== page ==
Fig: 1 – Sleep cycles change according to our body clock (Credits- Ryan Sebastian/Istockphoto)
Early humans were nocturnal so they could hunt without worrying about predators. It is hypothesized that in the course of evolution, sleep cycles changed as we developed intelligence.
So now we have evolved to be diurnal (awake during the day and asleep at night). Our circadian rhythms are lined up with the sun. That’s why as soon as the sun sets, we start feeling drowsy and our bodies get ready for sleep. Without sleep, we can easily lose concentration, have poor reaction times, and are unable to complete basic tasks without feeling drowsy or unfocused.
Over time, lack of sleep can place an individual at a higher risk of heart problems, obesity/anorexia, diabetes, and even Alzheimer’s disease. In addition to that, it is proved that a lack of rest results in impaired learning, mood swings, poor decision making, unusual making, reaction times, lack of motivation, and may also affect memory.
Despite knowing that sleep is a major contributor to our overall health, 62% of adults say that they can't/dododon't sleep well at all.
Fig: 2 –Work-life imbalance (Credits-Gettyimages)
The working culture in human history has evolved from hunting, working in factories to working within cubicles. With innovation and technology, the convenience and speed of working have increased ten-fold, but unfortunately, it doesn't apply to the work-life balance.
The nature of occupations and work has and is evolving with the needs of humans/region/country. While hunter-gatherers wholly worked for providing for themselves, today we work for fuelling a wider spectrum that includes our passion, the company, the society, and much more.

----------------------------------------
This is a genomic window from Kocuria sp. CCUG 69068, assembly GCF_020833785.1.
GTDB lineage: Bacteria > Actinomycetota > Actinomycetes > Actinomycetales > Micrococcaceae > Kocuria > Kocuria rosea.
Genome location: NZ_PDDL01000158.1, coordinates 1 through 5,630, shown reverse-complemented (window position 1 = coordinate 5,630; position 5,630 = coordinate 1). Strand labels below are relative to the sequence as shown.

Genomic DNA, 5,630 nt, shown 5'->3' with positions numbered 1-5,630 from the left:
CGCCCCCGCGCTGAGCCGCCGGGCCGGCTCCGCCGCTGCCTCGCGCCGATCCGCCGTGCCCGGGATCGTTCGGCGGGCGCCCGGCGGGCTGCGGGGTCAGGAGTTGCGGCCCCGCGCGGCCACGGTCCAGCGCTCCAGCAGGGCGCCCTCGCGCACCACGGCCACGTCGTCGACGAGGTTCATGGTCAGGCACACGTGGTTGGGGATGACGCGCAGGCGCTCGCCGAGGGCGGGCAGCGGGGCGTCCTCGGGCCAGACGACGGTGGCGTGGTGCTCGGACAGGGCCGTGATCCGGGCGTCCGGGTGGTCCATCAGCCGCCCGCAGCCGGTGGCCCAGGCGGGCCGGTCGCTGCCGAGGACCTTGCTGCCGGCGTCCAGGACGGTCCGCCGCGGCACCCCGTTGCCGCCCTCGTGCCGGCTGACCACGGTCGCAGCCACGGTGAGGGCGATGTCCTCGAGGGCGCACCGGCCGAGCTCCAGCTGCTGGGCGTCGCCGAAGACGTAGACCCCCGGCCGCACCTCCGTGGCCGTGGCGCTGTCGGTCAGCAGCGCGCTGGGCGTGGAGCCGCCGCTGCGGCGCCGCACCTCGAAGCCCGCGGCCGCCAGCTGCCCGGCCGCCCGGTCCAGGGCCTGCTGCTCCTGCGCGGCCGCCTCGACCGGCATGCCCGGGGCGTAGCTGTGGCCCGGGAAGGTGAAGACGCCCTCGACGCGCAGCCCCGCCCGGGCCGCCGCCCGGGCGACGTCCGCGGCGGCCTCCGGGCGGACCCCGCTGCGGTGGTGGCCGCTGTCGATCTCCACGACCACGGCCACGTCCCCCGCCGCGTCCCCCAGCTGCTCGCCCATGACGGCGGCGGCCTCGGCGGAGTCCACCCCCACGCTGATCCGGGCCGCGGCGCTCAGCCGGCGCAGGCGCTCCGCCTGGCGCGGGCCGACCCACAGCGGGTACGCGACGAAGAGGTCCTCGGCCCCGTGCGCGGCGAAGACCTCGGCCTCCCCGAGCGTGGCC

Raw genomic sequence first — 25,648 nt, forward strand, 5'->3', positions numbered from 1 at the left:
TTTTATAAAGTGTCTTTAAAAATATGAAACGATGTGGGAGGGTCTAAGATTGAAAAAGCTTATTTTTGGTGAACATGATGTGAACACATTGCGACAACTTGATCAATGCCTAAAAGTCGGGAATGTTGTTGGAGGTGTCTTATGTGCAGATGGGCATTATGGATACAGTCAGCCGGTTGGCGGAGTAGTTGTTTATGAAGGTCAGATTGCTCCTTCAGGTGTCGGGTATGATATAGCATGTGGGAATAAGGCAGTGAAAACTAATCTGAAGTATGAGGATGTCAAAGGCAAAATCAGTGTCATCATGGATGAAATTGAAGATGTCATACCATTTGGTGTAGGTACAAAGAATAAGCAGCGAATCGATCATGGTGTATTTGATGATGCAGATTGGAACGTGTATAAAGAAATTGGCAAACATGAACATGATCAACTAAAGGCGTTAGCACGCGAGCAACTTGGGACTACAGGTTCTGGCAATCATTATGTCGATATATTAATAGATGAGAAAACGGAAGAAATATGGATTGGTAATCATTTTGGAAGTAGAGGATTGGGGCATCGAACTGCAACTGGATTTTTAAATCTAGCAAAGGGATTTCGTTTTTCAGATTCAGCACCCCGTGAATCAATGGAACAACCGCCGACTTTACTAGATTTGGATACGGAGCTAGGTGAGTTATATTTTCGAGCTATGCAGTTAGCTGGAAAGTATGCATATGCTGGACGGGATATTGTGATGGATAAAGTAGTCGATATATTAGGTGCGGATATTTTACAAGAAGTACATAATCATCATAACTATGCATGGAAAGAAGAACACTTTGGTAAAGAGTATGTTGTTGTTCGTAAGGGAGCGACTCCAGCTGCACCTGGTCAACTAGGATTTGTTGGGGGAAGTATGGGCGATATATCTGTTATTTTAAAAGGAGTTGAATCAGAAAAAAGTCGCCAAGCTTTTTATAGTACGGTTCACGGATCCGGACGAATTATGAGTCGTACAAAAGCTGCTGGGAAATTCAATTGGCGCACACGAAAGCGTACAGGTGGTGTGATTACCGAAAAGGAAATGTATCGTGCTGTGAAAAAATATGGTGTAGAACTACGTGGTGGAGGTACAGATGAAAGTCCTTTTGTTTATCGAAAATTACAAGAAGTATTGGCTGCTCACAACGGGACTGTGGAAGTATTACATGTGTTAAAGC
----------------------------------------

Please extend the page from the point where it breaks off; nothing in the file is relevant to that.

With changing work models, an overload of information and the way we associate it has evolved into thinking about it for 24 hours, even if we stop working. It has become a work-eat-sleep repeat model, where one doesn't even get enough sleep. Also, with the increase in trends of remote and nomadic working people are spending more time juggling office work, social life, and personal commitments. This has led to sleep deprivation in many adults which can also potentially lead to physical and mental health crises.
Fig: 3 – Sleeping pod (Credits- Hammacher and Schlemmer)
Sleep is not only important for overall health but also maximum productivity. While 8 hours of sleep is of utmost importance, in some work cultures taking a nap for 10-15mins after lunch is a norm and helps in productivity.
This has proved to not only help the employee feel rejuvenated but also has helped to produce quality and energy to work more.
Can we provide a physical dimension to this nap system?
Can this dimension be a prototype that can not only help us sleep well but also in any conditions favourable to our bodily needs?
For better convenience and efficiency can there be any more retrofits for everyday sleep?
Brief: Design a prototype of a sleeping pod that redefines the way we sleep.
Design should be based on today’s work conditions and nomadic/remote lifestyle.
Research: Investigate the science of sleeping and design elements in the pods accordingly.
Working: Defining stationary + mobile states for the habitat.
Feasible: Design should be feasible and practical to apply in both public/private areas.
Interior: Essentials for sleeping, lighting, materials, sound management, temperature control.
Modular: Versatile and adaptable enough to be replicated in different locations.
The following objectives are a path to conceive the design. Participants can add to the existing functions of their design.
Design for adults over the age of 18. Other than the transportation need, it must cater to basic requirements of sleeping while keeping in mind the following:
In Mobile State: Maximum permissible covered area is 16 sq. mt with minimum corresponding volume.
In Static State: The total covered area used for stretchability/expandability should not exceed 50% of 16 sq. mt.